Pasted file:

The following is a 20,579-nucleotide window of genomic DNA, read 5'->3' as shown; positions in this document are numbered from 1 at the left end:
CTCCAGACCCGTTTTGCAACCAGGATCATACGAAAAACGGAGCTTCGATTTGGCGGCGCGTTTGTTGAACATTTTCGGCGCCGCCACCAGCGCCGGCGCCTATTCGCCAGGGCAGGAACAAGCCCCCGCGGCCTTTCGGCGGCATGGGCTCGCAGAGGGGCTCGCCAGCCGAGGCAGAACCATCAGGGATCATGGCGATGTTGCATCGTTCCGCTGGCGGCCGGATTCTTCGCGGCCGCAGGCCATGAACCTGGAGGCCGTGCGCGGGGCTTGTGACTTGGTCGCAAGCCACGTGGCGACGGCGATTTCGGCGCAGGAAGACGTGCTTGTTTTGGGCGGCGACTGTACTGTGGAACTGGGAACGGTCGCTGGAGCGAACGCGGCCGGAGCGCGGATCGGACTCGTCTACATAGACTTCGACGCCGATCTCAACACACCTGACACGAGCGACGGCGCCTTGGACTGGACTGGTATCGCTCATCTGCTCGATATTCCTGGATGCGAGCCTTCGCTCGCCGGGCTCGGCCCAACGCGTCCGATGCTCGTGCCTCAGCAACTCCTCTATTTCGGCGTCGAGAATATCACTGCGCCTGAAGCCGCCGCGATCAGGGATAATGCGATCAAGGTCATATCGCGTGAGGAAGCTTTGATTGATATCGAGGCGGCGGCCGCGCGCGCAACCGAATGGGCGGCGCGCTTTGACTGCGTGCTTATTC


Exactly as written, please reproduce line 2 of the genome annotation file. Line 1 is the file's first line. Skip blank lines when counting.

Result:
CTCCAGACCCGTTTTGCAACCAGGATCATACGAAAAACGGAGCTTCGATTTGGCGGCGCGTTTGTTGAACATTTTCGGCGCCGCCACCAGCGCCGGCGCCTATTCGCCAGGGCAGGAACAAGCCCCCGCGGCCTTTCGGCGGCATGGGCTCGCAGAGGGGCTCGCCAGCCGAGGCAGAACCATCAGGGATCATGGCGATGTTGCATCGTTCCGCTGGCGGCCGGATTCTTCGCGGCCGCAGGCCATGAACCTGGAGGCCGTGCGCGGGGCTTGTGACTTGGTCGCAAGCCACGTGGCGACGGCGATTTCGGCGCAGGAAGACGTGCTTGTTTTGGGCGGCGACTGTACTGTGGAACTGGGAACGGTCGCTGGAGCGAACGCGGCCGGAGCGCGGATCGGACTCGTCTACATAGACTTCGACGCCGATCTCAACACACCTGACACGAGCGACGGCGCCTTGGACTGGACTGGTATCGCTCATCTGCTCGATATTCCTGGATGCGAGCCTTCGCTCGCCGGGCTCGGCCCAACGCGTCCGATGCTCGTGCCTCAGCAACTCCTCTATTTCGGCGTCGAGAATATCACTGCGCCTGAAGCCGCCGCGATCAGGGATAATGCGATCAAGGTCATATCGCGTGAGGAAGCTTTGATTGATATCGAGGCGGCGGCCGCGCGCGCAACCGAATGGGCGGCGCGCTTTGACTGCGTGCTTATTC